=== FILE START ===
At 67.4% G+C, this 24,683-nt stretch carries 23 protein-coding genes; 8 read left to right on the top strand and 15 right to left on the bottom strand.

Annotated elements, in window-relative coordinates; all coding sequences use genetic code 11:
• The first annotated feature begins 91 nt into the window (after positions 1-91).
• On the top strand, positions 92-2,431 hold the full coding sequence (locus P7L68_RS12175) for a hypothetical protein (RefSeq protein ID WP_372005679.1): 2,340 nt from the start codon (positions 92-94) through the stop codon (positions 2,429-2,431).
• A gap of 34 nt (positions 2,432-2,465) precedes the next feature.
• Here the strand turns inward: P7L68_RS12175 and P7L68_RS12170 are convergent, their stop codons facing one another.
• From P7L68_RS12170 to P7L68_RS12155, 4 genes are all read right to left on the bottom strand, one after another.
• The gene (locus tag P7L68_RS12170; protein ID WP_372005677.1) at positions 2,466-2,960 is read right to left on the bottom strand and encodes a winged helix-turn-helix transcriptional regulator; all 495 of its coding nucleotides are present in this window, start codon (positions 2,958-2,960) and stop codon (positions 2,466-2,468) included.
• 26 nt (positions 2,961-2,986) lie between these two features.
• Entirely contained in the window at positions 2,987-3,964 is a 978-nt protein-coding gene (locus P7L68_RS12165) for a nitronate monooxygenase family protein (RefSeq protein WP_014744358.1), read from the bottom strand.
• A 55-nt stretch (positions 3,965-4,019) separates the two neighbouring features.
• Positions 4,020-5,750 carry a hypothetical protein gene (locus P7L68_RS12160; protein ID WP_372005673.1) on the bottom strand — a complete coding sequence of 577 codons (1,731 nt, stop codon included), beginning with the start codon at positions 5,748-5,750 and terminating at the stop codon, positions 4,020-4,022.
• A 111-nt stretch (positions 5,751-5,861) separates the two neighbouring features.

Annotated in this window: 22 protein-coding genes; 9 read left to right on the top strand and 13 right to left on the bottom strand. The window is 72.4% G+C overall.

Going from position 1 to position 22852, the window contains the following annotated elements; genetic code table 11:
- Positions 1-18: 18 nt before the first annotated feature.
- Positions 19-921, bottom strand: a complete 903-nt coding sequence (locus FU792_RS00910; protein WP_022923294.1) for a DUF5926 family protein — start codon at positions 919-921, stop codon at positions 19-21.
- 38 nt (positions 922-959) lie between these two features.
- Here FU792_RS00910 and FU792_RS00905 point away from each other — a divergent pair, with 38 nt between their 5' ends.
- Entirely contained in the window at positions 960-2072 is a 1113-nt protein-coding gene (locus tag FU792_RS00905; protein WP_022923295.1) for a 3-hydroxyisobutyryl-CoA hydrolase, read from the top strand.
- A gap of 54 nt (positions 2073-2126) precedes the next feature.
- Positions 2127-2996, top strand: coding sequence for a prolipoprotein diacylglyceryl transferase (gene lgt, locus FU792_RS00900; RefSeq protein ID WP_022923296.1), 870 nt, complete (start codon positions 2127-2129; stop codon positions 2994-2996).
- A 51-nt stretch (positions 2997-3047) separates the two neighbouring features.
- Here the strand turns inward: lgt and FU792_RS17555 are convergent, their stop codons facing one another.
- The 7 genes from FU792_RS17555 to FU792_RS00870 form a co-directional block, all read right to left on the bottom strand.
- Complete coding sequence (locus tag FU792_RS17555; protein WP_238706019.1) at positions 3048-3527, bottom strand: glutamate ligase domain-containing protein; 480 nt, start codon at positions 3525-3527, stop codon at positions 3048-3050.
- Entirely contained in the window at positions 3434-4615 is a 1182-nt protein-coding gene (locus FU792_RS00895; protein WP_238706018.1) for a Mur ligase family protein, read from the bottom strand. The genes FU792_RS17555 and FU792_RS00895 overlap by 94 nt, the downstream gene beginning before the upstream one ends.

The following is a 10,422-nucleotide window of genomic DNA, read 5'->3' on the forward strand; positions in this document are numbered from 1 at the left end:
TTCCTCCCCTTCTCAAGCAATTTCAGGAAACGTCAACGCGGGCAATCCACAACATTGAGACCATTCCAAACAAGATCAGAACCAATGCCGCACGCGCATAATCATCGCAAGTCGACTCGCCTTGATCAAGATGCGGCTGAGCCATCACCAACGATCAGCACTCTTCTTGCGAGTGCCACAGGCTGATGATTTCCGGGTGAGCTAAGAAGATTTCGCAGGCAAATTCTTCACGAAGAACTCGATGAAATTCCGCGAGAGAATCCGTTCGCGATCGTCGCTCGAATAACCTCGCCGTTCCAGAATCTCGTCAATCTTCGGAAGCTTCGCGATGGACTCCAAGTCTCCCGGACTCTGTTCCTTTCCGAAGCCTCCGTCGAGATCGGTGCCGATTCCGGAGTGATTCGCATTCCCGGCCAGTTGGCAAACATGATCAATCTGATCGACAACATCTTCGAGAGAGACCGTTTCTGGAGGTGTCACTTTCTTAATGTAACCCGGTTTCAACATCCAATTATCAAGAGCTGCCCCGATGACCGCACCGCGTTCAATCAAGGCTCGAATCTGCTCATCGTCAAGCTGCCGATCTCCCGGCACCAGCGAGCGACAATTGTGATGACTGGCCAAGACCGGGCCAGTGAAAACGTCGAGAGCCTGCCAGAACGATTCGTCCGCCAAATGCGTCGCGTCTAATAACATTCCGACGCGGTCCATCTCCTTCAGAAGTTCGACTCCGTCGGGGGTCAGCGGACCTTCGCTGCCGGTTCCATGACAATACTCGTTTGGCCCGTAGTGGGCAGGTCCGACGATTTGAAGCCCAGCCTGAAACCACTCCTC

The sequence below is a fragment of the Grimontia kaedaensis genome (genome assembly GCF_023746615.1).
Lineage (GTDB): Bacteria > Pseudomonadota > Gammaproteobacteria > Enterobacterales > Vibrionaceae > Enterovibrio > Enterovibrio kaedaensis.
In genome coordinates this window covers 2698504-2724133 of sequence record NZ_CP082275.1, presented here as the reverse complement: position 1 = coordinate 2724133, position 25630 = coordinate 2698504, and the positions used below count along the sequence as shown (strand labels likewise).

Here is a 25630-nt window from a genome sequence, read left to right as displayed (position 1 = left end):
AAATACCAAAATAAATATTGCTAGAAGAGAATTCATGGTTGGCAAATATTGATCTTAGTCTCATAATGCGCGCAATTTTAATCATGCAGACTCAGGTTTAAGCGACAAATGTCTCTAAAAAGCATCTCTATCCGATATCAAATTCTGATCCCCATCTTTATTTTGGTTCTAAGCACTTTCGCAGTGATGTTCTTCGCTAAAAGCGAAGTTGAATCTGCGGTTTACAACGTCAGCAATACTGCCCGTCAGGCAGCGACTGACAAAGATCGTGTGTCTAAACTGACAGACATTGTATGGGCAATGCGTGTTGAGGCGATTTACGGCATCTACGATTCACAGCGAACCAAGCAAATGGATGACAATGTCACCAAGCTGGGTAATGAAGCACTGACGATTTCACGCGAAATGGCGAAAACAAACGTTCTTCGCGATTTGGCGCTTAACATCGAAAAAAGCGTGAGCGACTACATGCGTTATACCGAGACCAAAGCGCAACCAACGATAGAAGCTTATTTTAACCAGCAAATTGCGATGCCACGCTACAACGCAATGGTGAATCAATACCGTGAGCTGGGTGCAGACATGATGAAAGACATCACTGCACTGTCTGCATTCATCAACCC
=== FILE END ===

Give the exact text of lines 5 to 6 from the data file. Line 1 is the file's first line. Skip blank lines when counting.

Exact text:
• A gap of 34 nt (positions 2,432-2,465) precedes the next feature.
• Here the strand turns inward: P7L68_RS12175 and P7L68_RS12170 are convergent, their stop codons facing one another.